….directly contradicting her original assertion: “Somebody else, obviously.” Of course she then tries to bluster her way out. Apparently “liberal” means “someone capable of recognizing blatant reversal of position by a wingnut”.

    As background: I vaguely recall seeing claims to the effect that American (broad sense) aboriginals had, in fact, been here since the Beginning (whenever that was), ie. are not imigrants from Asia or anywhere else. We’ve seen this kind of thing before, in more familiar contexts: literalization of a cultural myth for political purposes (legitimization of native land claims, I assume).

    Everyone else (at least, those with a smidgen of scientifically-informed knowledge) knows it’s bunk, of course: their ancestors came from Asia about 12kya (or perhaps some millenia earlier). This ear-wax thing just confirms what we already knew — it’s almost in the “Astronomers Confirm: Sun Rises In East” category. But this Schussel character seems to have grabbed it as an excuse to ride what appears to a hobby-horse of hers.

  11. #11 mgr
    January 31, 2006

    The settlement of the Americas is now a hot research topic.

    14,000 BP is the widely accepted date for the migration into the Americas based upon Hayes’ work in the 1960s (there are problems with Hayes’ argument as the butchering sites move north and eastwards in time). There are numerous sites which date far earlier, the best investigated, Monte Verde is coming in at ~20,000 to 30,000 BP (which Hayes accepted as being likely when inspecting the site). There is reason to suspect that sites may have been present along the Pacific Coast that were inundated with the glacial warming (La Jolla skull found in the 1930’s, and I believe one was also found in Balwin Hills?). Thus the counter theory is that coastal settlement predated and may have led to the Clovis culture.

    http://www.unl.edu/rhames/monte_verde/monte_verde1.htm

    Mike

  12. #12 Ginger Yellow
    January 31, 2006

    There’s also the obvious point that even if the Native Americans did steal the land from someone else 14,000, it wouldn’t in any way justify the “European” genocide and plunder 14,000 years later.

  13. #13 Bayesian Bouffant, FCD
    January 31, 2006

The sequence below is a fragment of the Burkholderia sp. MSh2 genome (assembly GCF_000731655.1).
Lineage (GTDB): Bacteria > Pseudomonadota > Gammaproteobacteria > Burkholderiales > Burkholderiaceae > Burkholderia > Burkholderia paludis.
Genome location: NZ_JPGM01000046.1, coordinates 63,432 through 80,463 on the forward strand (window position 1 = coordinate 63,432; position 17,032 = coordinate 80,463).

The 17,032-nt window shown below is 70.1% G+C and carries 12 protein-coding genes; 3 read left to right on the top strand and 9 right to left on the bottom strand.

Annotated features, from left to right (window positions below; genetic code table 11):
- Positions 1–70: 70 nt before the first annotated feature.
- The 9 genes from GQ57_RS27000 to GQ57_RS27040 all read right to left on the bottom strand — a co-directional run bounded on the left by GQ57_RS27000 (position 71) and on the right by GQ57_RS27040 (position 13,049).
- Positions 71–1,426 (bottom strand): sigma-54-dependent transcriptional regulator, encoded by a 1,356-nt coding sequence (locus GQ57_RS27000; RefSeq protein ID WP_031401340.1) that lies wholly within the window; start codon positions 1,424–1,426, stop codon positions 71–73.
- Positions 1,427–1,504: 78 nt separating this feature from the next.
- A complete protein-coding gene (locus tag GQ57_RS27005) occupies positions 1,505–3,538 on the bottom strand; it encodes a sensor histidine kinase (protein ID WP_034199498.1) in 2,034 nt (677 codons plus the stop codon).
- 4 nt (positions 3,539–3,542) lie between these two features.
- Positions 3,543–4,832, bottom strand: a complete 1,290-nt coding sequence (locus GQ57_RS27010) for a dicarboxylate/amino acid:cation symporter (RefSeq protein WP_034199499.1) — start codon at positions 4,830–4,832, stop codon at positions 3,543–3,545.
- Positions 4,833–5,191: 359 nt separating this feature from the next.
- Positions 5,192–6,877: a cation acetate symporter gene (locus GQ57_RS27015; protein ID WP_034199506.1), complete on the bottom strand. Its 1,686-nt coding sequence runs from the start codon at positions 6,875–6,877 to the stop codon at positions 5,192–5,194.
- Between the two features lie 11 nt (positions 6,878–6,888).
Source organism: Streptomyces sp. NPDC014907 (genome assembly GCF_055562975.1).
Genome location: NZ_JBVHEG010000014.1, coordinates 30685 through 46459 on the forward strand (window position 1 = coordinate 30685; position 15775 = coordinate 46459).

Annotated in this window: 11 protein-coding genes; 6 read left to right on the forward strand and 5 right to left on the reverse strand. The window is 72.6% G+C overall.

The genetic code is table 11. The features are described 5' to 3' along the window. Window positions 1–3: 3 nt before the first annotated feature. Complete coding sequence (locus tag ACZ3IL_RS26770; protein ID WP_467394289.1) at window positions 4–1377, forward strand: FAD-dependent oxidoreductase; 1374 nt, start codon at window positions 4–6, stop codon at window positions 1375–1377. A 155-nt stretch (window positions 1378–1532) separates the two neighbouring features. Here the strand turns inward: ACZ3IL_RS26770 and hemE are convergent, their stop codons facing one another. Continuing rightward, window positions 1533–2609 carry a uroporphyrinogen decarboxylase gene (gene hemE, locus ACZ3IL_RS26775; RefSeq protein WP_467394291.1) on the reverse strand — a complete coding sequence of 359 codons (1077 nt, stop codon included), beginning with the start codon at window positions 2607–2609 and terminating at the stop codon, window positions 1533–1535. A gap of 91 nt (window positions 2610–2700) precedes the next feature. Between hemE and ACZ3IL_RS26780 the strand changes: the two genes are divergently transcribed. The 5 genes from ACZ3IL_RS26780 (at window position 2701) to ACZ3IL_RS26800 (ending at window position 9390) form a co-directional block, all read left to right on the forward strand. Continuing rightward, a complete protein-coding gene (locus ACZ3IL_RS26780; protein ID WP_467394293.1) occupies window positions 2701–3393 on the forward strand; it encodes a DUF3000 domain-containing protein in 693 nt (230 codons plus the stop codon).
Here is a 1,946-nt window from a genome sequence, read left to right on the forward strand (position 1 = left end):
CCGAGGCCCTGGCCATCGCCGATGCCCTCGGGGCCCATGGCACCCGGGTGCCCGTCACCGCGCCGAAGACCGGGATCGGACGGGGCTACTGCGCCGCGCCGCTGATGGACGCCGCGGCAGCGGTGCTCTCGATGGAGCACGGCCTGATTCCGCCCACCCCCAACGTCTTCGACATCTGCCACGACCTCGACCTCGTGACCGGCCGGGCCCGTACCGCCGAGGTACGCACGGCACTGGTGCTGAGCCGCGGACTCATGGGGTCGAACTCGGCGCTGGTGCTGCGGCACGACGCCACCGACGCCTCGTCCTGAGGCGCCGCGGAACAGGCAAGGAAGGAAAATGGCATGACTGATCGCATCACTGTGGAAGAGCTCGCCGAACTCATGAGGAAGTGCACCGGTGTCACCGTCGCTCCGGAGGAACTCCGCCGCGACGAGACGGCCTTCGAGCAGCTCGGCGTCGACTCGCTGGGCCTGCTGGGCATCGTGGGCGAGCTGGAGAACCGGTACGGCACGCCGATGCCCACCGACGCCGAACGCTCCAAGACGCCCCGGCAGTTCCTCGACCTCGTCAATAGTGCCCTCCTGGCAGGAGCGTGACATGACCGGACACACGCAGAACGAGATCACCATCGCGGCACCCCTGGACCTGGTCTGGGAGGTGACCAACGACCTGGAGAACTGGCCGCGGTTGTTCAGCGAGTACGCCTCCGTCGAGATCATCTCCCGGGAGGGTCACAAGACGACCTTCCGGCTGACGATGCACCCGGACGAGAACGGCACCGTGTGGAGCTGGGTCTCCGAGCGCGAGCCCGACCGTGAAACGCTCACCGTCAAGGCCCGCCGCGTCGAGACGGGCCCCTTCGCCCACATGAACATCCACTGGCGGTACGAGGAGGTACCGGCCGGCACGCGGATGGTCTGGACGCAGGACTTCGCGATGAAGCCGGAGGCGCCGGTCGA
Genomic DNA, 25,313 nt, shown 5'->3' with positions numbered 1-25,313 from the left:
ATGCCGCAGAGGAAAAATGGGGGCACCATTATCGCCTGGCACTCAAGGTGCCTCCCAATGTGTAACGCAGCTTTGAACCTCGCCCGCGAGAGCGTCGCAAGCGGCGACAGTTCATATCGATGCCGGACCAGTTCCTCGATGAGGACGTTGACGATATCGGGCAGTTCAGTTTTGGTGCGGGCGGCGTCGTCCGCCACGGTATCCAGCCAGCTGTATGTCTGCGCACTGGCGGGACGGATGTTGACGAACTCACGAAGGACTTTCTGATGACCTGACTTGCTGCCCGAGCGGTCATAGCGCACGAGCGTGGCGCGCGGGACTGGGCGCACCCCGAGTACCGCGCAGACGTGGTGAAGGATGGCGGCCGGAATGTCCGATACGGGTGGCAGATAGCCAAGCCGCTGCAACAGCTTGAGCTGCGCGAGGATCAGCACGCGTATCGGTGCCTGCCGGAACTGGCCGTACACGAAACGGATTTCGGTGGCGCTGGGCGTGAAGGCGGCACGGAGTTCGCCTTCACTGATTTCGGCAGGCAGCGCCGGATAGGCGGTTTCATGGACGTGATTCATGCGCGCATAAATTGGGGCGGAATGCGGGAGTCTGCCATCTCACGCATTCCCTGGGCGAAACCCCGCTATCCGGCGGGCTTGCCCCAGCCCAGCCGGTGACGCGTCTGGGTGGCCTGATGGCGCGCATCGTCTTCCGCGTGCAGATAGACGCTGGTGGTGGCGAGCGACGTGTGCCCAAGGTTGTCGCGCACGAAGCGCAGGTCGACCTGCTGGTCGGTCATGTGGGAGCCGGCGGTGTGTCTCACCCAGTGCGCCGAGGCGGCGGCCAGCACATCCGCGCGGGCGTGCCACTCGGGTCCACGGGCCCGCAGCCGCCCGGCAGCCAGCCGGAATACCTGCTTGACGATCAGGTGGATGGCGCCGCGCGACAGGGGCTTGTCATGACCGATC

I inherited the entire continent from the trilobites. I keep a copy of the 250 million year old will in a safe deposit box at the bank. Trust me.

  14. #14 mgr
    January 31, 2006

    lt.kizhe

    “As background: I vaguely recall seeing claims to the effect that American (broad sense) aboriginals had, in fact, been here since the Beginning (whenever that was), ie. are not imigrants from Asia or anywhere else. We’ve seen this kind of thing before, in more familiar contexts: literalization of a cultural myth for political purposes (legitimization of native land claims, I assume).”

    I assume you’re speaking of the Kennewick Man controversy. Aside from the NAGPRA controversy (is the body consistent with characteristic of the treaty people’s genetics or not, and if not, who is the custodian of the remains), there was an article some time back that asserted a European origin for the remains based upon use of Ochre and other parallelisms, but it appeared to be patently speculative that I never followed the argument further. Which may be the racist underpinning of the Schussel’s claim (especially if you pick up on the references to mongoloid and blacks in the comments section, one gets the unsavory sense of what the hidden code might be).

    All the racist polemics to dehumanize and slaughter the victims aside, what is overlooked is that aboriginal or whatever, we entered into treaties with these peoples, and are culpable under international law for breaking them. Even if they were responsible for displacing an earlier people, it is this action that makes what we did unconscionable upon the world stage, on a moral level with the Milesian Debate.

    But I guess, might makes right, and the winners write the history books. Gives a whole new perspective on Liebenstraum don’t it?

    Mike

    Mike

  15. #15 Graculus
    January 31, 2006

    Brain cells commited suicide just reading that tripe.

    I didn’t realize that “knowledge of history” could go tht far into the negatives.

  16. #16 C. Schuyler
    January 31, 2006

    I think you mean the “Melian” debate, right?

    A lot of interesting debate IS going on now about when the ancestors of American Indians first showed up in the New World, and also on the ethnic make-up of early New World inhabitants; I just want to reiterate what an earlier poster pointed out: the complete irrelevance of any of this in a discussion of the crimes perpetrated on Indians by Whites. Even if we learned tomorrow that ancestors of the Cherokee wiped out an indigenous bunch of “Kennewickians” 15,000 years ago, it would in no way excuse the Trail of Tears.

  17. #17 KeithB
    January 31, 2006

    Well, the original inhabitants did kill off all the cool animals…so they *deserved* to have their land taken away. 8^)

  18. #18 Vonberger
    January 31, 2006

    As a Biology grad from UMM (before your time) I was happy to find your blog. I’m interested in what your opinion of the term “possession”. Given their nomadic nature, what did possession of land, or property for that matter really mean?
    Secondly, how do you imagine the development of European settlers would have unfolded? Would they have purchased the land from the N.A.’s? I suppose that would have been inequitable.

    What would it look like today? Would we still have a reservation system, only larger?
    I’ve seen this argument raised on behalf of Native Americans before, but haven’t seen anyone bring it forward to it’s natural extension. Maybe you or one of your readers could respond.